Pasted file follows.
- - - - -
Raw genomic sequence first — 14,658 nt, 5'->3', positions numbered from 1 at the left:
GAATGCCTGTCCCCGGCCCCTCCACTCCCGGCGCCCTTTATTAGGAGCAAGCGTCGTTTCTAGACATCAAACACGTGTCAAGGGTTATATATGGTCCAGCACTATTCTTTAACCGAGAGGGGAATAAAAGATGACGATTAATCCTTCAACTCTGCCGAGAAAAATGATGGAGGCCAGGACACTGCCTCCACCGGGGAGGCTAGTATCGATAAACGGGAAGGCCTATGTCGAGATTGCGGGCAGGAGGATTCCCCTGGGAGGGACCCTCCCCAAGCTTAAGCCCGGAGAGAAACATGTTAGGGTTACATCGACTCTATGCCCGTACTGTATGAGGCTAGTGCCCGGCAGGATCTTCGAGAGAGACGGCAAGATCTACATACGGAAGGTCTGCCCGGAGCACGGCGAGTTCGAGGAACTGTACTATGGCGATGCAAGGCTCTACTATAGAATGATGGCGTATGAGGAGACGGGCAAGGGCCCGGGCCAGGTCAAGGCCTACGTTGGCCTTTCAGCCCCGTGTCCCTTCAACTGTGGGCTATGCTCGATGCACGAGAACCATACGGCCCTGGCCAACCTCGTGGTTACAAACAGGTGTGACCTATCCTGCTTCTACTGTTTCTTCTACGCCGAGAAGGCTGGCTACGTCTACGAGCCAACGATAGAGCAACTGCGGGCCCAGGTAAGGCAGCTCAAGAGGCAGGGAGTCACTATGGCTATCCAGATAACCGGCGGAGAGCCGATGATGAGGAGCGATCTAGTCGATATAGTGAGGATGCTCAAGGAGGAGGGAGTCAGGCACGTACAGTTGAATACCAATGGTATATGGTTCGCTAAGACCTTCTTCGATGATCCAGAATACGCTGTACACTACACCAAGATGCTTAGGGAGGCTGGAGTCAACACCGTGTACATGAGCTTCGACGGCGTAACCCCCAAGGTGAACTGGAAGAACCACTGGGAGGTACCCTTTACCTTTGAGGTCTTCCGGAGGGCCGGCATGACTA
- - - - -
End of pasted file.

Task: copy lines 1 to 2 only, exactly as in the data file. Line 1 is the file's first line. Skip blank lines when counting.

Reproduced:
Raw genomic sequence first — 14,658 nt, 5'->3', positions numbered from 1 at the left:
GAATGCCTGTCCCCGGCCCCTCCACTCCCGGCGCCCTTTATTAGGAGCAAGCGTCGTTTCTAGACATCAAACACGTGTCAAGGGTTATATATGGTCCAGCACTATTCTTTAACCGAGAGGGGAATAAAAGATGACGATTAATCCTTCAACTCTGCCGAGAAAAATGATGGAGGCCAGGACACTGCCTCCACCGGGGAGGCTAGTATCGATAAACGGGAAGGCCTATGTCGAGATTGCGGGCAGGAGGATTCCCCTGGGAGGGACCCTCCCCAAGCTTAAGCCCGGAGAGAAACATGTTAGGGTTACATCGACTCTATGCCCGTACTGTATGAGGCTAGTGCCCGGCAGGATCTTCGAGAGAGACGGCAAGATCTACATACGGAAGGTCTGCCCGGAGCACGGCGAGTTCGAGGAACTGTACTATGGCGATGCAAGGCTCTACTATAGAATGATGGCGTATGAGGAGACGGGCAAGGGCCCGGGCCAGGTCAAGGCCTACGTTGGCCTTTCAGCCCCGTGTCCCTTCAACTGTGGGCTATGCTCGATGCACGAGAACCATACGGCCCTGGCCAACCTCGTGGTTACAAACAGGTGTGACCTATCCTGCTTCTACTGTTTCTTCTACGCCGAGAAGGCTGGCTACGTCTACGAGCCAACGATAGAGCAACTGCGGGCCCAGGTAAGGCAGCTCAAGAGGCAGGGAGTCACTATGGCTATCCAGATAACCGGCGGAGAGCCGATGATGAGGAGCGATCTAGTCGATATAGTGAGGATGCTCAAGGAGGAGGGAGTCAGGCACGTACAGTTGAATACCAATGGTATATGGTTCGCTAAGACCTTCTTCGATGATCCAGAATACGCTGTACACTACACCAAGATGCTTAGGGAGGCTGGAGTCAACACCGTGTACATGAGCTTCGACGGCGTAACCCCCAAGGTGAACTGGAAGAACCACTGGGAGGTACCCTTTACCTTTGAGGTCTTCCGGAGGGCCGGCATGACTA